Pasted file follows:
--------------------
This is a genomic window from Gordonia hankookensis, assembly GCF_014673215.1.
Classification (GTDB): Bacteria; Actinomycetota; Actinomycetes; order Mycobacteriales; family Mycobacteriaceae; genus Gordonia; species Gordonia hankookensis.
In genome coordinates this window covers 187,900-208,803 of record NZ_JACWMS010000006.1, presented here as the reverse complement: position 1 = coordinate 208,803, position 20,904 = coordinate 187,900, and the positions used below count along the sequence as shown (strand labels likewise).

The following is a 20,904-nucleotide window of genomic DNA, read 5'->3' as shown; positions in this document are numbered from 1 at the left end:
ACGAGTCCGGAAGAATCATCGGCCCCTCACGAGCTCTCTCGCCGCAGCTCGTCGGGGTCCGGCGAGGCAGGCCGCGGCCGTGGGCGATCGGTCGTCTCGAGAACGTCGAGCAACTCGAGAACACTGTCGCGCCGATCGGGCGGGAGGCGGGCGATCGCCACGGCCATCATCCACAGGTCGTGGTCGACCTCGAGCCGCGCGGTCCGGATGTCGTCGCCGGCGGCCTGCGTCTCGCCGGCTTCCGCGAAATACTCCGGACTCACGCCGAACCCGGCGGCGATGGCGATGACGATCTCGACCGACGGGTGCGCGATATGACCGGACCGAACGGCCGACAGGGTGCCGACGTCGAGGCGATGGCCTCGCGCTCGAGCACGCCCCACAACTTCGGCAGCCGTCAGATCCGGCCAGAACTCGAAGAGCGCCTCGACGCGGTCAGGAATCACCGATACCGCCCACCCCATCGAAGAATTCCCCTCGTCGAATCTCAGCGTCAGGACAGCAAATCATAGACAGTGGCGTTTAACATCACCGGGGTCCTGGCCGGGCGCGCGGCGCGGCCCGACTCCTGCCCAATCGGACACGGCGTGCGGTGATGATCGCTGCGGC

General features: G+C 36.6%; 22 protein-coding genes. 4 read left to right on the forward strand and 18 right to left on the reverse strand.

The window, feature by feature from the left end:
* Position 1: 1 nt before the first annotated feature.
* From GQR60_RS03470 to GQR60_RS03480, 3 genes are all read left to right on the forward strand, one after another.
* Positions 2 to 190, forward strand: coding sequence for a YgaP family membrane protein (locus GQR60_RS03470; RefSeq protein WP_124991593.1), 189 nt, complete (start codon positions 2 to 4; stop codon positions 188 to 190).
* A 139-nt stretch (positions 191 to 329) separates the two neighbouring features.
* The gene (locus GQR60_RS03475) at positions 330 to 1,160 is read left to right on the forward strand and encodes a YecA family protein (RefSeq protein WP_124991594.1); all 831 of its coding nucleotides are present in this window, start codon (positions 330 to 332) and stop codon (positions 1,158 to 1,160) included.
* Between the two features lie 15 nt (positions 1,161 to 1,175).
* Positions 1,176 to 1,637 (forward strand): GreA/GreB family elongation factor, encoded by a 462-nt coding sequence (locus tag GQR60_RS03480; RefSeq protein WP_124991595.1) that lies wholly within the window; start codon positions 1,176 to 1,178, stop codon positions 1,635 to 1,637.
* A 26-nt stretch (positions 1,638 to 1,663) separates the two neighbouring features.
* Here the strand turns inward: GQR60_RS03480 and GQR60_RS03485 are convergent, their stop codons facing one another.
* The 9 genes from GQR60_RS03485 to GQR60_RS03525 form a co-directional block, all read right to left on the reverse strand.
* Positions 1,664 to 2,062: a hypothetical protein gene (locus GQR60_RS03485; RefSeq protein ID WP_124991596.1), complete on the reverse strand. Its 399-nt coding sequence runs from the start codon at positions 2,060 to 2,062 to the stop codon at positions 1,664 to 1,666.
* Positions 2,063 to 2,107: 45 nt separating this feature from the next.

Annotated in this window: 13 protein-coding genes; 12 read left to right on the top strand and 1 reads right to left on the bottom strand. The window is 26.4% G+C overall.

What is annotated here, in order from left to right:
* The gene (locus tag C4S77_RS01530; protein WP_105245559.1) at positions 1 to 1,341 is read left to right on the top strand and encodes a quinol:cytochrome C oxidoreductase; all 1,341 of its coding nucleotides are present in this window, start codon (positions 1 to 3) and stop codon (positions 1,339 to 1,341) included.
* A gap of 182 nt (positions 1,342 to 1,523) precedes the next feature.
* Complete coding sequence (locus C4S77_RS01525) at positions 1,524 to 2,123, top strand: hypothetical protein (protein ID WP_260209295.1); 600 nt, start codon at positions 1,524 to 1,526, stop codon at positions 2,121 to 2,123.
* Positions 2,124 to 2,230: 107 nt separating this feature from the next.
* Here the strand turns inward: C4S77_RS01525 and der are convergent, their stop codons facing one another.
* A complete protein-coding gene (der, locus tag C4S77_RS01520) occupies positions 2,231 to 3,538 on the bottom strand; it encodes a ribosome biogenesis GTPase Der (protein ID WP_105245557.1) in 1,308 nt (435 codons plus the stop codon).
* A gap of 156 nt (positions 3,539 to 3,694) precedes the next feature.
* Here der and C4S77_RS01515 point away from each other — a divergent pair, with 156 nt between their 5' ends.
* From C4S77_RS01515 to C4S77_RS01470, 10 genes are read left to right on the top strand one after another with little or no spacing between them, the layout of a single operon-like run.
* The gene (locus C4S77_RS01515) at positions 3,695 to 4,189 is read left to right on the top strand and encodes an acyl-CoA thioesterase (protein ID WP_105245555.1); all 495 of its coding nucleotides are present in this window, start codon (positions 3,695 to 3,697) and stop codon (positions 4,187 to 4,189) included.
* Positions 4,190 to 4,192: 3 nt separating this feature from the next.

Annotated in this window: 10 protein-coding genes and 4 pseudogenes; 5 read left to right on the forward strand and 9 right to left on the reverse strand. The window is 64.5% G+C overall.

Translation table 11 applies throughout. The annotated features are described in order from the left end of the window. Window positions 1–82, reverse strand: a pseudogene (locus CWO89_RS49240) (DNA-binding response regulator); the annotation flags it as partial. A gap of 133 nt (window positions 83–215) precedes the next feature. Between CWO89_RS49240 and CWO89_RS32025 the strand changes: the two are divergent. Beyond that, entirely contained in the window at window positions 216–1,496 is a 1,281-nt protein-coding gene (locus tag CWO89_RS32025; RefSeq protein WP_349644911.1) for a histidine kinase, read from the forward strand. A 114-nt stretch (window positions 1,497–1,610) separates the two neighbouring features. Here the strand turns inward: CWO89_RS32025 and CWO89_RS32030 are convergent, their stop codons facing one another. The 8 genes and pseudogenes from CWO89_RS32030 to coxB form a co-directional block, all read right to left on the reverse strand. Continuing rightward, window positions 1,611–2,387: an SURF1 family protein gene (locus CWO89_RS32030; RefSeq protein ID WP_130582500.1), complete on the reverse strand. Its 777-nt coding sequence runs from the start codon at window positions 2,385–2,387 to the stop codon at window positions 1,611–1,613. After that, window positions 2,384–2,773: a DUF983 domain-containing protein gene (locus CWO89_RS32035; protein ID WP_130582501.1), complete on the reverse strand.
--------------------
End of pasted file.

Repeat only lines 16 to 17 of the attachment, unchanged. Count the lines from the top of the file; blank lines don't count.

* Here the strand turns inward: GQR60_RS03480 and GQR60_RS03485 are convergent, their stop codons facing one another.
* The 9 genes from GQR60_RS03485 to GQR60_RS03525 form a co-directional block, all read right to left on the reverse strand.